Dell in the US is offering free replacements of the displays on nine popular notebook PC models, responding to customers who created a Web site to complain that some LCD screens developed a one pixel-wide vertical line.

"Dell shipped faulty LCD screens in 2005 and is giving customers grief about replacing the screens. It's time to bring attention to the issue," says the site, Dellverticalline.com. "Managers at Dell need to be made aware of the issue so that they can stop treating their loyal customers like dirt and replace the screens in a timely fashion."

Unless a faulty screen is replaced, it can develop a permanent vertical line one pixel wide, either stuck on a single color or reflecting the color displayed behind it, according to the Web site.

Dell first responded to the issue in April, offering to replace certain 17-inch displays on Inspiron 9200, Inspiron 9300 and XPS Gen 2 notebooks sold between November 2004 and October 2006.

On Tuesday, Dell expanded its replacement program to include six more models, including the Inspiron 6000 and 8600, Latitude D800 and D810, and Precision Mobile Workstation M60 and M70 notebooks sold between December 2004 and December 2006. Some of those models use a faulty component that can generate the line over time, according to a posting on Dell's corporate blog by Lionel Menchaca, Dell's digital media manager.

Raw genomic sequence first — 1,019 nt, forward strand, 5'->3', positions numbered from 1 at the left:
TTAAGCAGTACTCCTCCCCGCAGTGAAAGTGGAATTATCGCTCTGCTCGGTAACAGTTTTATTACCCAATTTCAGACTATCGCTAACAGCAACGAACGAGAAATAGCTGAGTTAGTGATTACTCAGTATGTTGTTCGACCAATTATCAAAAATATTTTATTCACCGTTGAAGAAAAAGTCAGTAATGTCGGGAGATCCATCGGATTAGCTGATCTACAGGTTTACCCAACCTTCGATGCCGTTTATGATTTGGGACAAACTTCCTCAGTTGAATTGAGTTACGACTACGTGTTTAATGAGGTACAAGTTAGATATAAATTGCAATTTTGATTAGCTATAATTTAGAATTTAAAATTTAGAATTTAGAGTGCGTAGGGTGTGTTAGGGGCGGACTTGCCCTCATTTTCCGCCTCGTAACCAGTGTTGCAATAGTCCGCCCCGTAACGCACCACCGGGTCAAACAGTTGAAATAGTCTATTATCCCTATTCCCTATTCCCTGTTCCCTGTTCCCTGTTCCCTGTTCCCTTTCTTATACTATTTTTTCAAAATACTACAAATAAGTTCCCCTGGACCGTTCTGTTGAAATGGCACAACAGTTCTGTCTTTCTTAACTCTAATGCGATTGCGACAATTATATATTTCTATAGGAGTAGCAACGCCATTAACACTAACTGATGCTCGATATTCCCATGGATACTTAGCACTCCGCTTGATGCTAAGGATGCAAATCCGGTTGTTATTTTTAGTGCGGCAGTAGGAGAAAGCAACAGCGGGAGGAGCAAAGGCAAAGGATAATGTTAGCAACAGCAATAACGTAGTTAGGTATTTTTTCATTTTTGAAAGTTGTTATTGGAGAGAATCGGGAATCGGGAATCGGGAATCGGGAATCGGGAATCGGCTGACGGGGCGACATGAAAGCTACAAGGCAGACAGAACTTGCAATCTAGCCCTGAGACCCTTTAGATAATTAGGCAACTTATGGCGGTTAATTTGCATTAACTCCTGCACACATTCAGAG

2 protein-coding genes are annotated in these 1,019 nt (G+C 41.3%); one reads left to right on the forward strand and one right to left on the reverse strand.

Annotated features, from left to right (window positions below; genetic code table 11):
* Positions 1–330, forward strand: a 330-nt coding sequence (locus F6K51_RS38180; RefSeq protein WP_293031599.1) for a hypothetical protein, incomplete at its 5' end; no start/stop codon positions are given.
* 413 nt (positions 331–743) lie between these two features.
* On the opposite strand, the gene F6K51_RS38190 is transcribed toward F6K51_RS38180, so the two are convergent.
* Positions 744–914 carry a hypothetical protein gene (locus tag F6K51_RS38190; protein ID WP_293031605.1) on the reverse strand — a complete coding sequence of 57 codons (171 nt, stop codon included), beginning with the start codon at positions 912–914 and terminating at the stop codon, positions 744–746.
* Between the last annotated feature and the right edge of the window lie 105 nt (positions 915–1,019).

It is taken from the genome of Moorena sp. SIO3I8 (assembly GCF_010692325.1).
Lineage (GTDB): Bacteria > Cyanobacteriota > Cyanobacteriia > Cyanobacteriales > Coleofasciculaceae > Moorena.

Dell will now replace any LCD screen affected by this issue within three years of purchase, or will refund customers who were forced to pay for their own replacements, Menchaca said. Dell did not respond to requests for comment about the size of the program, or say whether the manufacturer of the faulty component would help pay for it.

The recall happens at a time when Dell is struggling to comply with an accounting investigation by the US Securities and Exchange Commission, maintain its listing on the Nasdaq stock exchange and reverse a market share slide that has allowed rival HP to claim the title of world's largest PC vendor.

In response, CEO Michael Dell launched the corporate blog in February, announced he would lay off 10 per cent of the company's workers and has begun selling PCs in retail shops such as Wal-Mart. Retail store distribution is a sharp break with the company's history of selling computers only directly through its Web site and phone lines.